With screen goddess Gong Li vamping it up as the villainous enchantress Lady White Bone and a tearful bromance between Cantopop king Aaron Kwok and mainland heartthrob William Feng Shaofeng, what’s not to like about Soi Cheang’s 3D vfx orgy “The Monkey King 2”? Certainly less of a dud than the director’s inane original, this follow-up is even more tyke-oriented, but at least it’s a livelier yarn and boasts a slick upgrade in visual effects. Mainland Chinese families are sure to go bananas over this Lunar New Year offering; it’s almost certain to surpass its predecessor, which broke China’s opening-day records.
One of the many screen adaptations of Wu Cheng’en’s 16th-century novel “Journey to the West” (last year alone brought us the web-TV remake “Surprise” and the animated “Monkey King: Hero Is Back”) “The Monkey King in 3D” (2014) felt like a prequel rather than the real thing, dealing as it did with the genesis of Sun Wukong, aka Monkey, and culminating in his epic vandalism of heaven. With Donnie Yen in the title role and serving as action director, the film couldn’t decide whether to be a hardcore martial-arts film or a kiddie fantasy; it ended up being lousy at both, allowing gaudy CGI to swamp an already meh narrative.
Considering what a low bar the original set, it’s not surprising that Cheang’s second go at the legend gets a few things right. The new film adheres quite closely to the basic contours of its source, “Three Attacks on the White Bone Demon” (Chapter 27 of the legend, also the film’s Chinese title), which keeps the yarn easily digestible, apart from a few embellishments in art direction and a bit more psychological exposition. Genre-wise, the movie positions itself explicitly as a Disney-style fantasy that’s driven by effects rather than action. Visually, it boldly sheds some traditional Chinese tropes that have been done to death in other versions, and riffs freely on Western genre models, from the widely borrowed “Ring” and “Harry Potter” cycles to revisionist fairy tales like “Maleficent.”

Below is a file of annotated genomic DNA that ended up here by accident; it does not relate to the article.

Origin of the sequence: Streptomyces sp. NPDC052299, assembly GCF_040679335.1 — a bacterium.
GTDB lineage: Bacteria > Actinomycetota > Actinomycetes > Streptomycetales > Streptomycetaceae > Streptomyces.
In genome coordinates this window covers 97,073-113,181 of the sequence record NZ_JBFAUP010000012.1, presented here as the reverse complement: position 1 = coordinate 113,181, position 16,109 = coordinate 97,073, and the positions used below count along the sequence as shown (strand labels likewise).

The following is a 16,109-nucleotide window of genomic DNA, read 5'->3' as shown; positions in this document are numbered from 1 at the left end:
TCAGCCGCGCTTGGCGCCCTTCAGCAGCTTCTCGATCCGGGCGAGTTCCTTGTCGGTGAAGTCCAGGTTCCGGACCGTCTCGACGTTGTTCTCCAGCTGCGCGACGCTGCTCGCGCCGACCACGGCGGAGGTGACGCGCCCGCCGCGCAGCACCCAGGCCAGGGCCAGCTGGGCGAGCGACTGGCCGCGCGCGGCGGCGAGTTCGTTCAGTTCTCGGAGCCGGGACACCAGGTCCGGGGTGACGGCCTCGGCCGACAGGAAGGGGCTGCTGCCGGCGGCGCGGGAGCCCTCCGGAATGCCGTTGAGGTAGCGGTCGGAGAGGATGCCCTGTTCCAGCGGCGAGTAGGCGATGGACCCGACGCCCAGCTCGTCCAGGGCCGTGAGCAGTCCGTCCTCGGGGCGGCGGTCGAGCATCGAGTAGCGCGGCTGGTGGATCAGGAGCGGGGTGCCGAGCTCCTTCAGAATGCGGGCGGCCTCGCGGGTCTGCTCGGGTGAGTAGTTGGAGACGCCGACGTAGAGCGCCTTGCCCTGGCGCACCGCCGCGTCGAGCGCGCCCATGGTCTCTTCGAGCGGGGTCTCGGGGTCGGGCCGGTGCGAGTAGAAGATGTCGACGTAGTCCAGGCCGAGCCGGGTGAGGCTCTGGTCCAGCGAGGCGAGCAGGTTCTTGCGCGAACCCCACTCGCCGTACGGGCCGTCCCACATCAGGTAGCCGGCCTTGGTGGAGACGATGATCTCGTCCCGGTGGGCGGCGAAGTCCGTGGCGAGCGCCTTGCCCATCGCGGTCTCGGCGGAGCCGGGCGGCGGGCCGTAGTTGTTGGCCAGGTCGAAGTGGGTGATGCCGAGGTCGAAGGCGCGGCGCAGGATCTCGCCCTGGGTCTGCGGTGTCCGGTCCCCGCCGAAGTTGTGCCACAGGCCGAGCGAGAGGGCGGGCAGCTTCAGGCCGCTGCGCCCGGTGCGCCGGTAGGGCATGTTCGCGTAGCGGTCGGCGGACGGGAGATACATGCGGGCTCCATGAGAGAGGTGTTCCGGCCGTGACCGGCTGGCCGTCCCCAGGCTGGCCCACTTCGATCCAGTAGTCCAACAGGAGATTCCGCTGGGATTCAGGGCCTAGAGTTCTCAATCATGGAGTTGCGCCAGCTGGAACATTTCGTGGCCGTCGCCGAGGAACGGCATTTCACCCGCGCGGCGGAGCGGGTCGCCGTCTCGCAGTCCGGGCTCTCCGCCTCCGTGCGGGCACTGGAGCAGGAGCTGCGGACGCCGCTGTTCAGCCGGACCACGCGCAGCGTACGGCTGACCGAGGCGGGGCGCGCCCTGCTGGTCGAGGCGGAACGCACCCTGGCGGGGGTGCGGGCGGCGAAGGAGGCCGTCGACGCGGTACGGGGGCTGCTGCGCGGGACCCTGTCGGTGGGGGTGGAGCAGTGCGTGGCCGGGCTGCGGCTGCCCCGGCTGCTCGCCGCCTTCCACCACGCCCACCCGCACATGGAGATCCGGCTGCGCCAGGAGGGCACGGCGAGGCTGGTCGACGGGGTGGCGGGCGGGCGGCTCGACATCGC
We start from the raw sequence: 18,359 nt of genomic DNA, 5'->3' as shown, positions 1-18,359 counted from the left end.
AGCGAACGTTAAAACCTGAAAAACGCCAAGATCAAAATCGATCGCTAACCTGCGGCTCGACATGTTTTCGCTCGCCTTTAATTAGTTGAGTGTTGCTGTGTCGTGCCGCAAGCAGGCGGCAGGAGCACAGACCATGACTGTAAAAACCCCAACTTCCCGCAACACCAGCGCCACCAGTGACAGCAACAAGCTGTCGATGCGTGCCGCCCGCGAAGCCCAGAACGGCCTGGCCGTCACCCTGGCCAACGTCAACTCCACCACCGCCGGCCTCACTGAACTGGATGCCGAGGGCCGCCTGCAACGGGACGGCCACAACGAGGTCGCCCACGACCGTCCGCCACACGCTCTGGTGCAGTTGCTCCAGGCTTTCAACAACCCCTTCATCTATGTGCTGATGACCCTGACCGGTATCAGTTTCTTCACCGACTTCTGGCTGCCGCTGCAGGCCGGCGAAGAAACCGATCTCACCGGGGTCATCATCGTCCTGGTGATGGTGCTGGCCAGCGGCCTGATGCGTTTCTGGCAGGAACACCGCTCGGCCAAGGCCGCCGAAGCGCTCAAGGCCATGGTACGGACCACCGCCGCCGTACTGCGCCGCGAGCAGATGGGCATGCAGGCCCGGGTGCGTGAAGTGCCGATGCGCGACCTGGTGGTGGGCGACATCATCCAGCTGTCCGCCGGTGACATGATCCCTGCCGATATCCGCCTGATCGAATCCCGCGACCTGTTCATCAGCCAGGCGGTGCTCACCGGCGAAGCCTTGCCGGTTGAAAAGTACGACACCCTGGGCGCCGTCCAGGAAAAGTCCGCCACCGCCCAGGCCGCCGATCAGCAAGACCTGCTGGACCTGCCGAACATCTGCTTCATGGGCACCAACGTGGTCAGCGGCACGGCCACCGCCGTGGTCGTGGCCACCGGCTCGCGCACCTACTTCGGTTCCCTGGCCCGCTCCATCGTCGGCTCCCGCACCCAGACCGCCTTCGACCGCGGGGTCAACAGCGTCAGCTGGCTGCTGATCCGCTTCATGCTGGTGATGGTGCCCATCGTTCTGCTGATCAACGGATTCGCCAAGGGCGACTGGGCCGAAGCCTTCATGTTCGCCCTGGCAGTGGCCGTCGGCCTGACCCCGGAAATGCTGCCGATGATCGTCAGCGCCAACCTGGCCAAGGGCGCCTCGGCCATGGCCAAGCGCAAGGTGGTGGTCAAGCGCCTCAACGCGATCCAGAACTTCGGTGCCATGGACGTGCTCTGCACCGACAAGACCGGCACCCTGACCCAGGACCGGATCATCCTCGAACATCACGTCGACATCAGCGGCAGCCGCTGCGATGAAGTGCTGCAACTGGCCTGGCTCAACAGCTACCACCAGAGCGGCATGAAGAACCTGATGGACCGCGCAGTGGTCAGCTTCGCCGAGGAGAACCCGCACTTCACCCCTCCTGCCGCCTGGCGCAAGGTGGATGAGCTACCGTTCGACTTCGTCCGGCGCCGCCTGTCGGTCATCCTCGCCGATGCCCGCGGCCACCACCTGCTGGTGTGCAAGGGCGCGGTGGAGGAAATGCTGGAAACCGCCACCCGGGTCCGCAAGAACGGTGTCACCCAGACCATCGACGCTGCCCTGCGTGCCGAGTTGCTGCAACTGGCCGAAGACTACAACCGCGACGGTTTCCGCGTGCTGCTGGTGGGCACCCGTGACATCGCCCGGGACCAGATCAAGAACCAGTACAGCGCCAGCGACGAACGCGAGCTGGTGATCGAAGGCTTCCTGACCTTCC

After a hasty recap of part one, the film jumps forward 500 years to a fateful encounter in which the pious monk Xuanzang, aka Tripitaka (Feng, “Wolf Totem”), crawls into a cave to evade a tiger and accidentally releases Wukong (now played by Kwok), who had been stripped of his powers and imprisoned under the Mountain of Five Elements by Buddha for his delinquency. The Goddess of Mercy (Kelly Chen, “Breaking News”) appears and tells Wukong that it’s his destiny to escort Xuanzang on his pilgrimage to India to obtain a holy sutra.
Naturally, Wukong wants nothing to do with this nagging nincompoop, who cherishes all creatures great and small — even the dragon that leaps out of nowhere and gulps down his trusty steed. But Buddha has ensured that Wukong complies by placing a gold hoop around his crown, which causes the worst migraines whenever his master starts his incantations. The entourage is complete when two more demons are brought into the fold: Bajie (Xiao Shenyang, “A Simple Noodle Story”) and Wujing (Hong Kong TV thesp Him Law), better known as Pigsy and Sandy to tykes in the West.